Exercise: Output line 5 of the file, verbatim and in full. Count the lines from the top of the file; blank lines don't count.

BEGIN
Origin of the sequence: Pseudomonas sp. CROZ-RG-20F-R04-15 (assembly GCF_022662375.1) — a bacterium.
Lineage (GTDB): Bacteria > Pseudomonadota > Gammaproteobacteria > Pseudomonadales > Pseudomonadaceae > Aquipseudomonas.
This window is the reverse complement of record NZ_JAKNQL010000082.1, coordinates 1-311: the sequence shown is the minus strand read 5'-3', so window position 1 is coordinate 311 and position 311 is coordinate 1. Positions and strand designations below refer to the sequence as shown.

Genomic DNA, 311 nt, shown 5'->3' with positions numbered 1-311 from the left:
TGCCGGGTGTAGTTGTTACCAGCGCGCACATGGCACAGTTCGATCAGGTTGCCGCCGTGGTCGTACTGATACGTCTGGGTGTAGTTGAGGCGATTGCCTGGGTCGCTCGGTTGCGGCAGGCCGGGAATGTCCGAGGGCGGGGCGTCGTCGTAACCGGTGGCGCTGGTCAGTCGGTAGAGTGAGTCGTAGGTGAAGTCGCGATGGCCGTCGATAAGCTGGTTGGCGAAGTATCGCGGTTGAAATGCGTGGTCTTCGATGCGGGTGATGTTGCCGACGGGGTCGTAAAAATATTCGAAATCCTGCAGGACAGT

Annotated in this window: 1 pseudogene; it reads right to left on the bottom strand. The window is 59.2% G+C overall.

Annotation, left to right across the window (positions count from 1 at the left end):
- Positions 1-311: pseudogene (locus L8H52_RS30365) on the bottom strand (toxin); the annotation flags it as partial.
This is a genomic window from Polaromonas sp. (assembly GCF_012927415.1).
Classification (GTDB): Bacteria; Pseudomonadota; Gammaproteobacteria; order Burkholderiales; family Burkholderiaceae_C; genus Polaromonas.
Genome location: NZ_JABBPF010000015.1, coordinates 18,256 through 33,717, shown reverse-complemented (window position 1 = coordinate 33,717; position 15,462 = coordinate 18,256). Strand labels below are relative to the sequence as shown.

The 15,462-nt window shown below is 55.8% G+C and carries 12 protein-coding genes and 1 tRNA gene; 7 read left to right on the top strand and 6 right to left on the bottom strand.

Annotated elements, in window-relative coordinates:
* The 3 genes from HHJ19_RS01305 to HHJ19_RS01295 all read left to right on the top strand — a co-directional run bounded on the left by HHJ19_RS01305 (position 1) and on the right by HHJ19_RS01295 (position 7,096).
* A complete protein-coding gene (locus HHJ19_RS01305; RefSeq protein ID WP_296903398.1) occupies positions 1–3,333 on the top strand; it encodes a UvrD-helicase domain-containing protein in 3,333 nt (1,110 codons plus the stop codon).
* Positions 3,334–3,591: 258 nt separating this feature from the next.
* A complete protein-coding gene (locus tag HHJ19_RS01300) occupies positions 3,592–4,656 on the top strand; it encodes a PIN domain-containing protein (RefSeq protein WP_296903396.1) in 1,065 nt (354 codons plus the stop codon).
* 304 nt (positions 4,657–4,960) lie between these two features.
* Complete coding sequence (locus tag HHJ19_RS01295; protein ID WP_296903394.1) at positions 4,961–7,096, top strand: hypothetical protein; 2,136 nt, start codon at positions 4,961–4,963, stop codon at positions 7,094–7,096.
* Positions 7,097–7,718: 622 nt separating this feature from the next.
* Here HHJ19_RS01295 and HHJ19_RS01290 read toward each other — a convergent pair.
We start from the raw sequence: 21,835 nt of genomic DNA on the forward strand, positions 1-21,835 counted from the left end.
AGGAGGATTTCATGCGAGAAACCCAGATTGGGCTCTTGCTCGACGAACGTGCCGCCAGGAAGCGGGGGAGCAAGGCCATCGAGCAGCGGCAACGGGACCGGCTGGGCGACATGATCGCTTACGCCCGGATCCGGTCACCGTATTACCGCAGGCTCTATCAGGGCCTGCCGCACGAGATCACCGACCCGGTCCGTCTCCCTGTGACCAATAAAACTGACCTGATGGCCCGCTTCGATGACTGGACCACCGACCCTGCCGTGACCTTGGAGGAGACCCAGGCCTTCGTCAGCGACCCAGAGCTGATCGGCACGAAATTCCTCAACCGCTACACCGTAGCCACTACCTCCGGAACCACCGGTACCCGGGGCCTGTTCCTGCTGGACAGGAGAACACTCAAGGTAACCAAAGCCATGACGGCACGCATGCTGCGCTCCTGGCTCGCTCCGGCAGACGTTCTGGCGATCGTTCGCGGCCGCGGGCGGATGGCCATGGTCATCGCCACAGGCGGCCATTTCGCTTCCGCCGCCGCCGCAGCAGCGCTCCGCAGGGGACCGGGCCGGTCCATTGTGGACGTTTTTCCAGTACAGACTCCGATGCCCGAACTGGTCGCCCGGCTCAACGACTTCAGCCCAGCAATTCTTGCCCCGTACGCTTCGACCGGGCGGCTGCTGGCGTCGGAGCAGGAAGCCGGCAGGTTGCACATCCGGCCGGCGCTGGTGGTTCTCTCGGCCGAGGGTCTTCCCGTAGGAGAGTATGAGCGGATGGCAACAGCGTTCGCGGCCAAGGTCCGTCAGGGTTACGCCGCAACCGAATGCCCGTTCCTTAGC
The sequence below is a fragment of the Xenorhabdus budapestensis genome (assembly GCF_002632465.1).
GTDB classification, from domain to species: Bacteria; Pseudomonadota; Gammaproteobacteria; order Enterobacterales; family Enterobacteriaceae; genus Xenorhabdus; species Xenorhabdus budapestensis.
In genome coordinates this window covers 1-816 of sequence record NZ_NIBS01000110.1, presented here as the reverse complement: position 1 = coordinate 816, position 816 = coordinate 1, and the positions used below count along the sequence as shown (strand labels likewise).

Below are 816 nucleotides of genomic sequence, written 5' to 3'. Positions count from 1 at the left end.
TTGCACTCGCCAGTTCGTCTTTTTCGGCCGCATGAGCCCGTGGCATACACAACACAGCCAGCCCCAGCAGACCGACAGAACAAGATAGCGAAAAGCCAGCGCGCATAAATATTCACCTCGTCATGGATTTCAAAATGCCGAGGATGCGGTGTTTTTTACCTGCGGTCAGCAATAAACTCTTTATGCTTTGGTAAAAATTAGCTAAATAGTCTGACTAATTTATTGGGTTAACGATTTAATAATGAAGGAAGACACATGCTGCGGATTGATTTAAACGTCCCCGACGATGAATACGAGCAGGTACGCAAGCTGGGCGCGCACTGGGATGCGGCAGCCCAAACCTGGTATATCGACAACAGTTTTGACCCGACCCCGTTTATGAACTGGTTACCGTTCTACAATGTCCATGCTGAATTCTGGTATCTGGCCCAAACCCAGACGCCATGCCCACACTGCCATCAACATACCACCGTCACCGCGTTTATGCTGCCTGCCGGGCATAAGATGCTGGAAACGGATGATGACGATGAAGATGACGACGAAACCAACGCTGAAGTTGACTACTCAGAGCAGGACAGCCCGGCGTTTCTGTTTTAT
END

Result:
TGCCGGGTGTAGTTGTTACCAGCGCGCACATGGCACAGTTCGATCAGGTTGCCGCCGTGGTCGTACTGATACGTCTGGGTGTAGTTGAGGCGATTGCCTGGGTCGCTCGGTTGCGGCAGGCCGGGAATGTCCGAGGGCGGGGCGTCGTCGTAACCGGTGGCGCTGGTCAGTCGGTAGAGTGAGTCGTAGGTGAAGTCGCGATGGCCGTCGATAAGCTGGTTGGCGAAGTATCGCGGTTGAAATGCGTGGTCTTCGATGCGGGTGATGTTGCCGACGGGGTCGTAAAAATATTCGAAATCCTGCAGGACAGT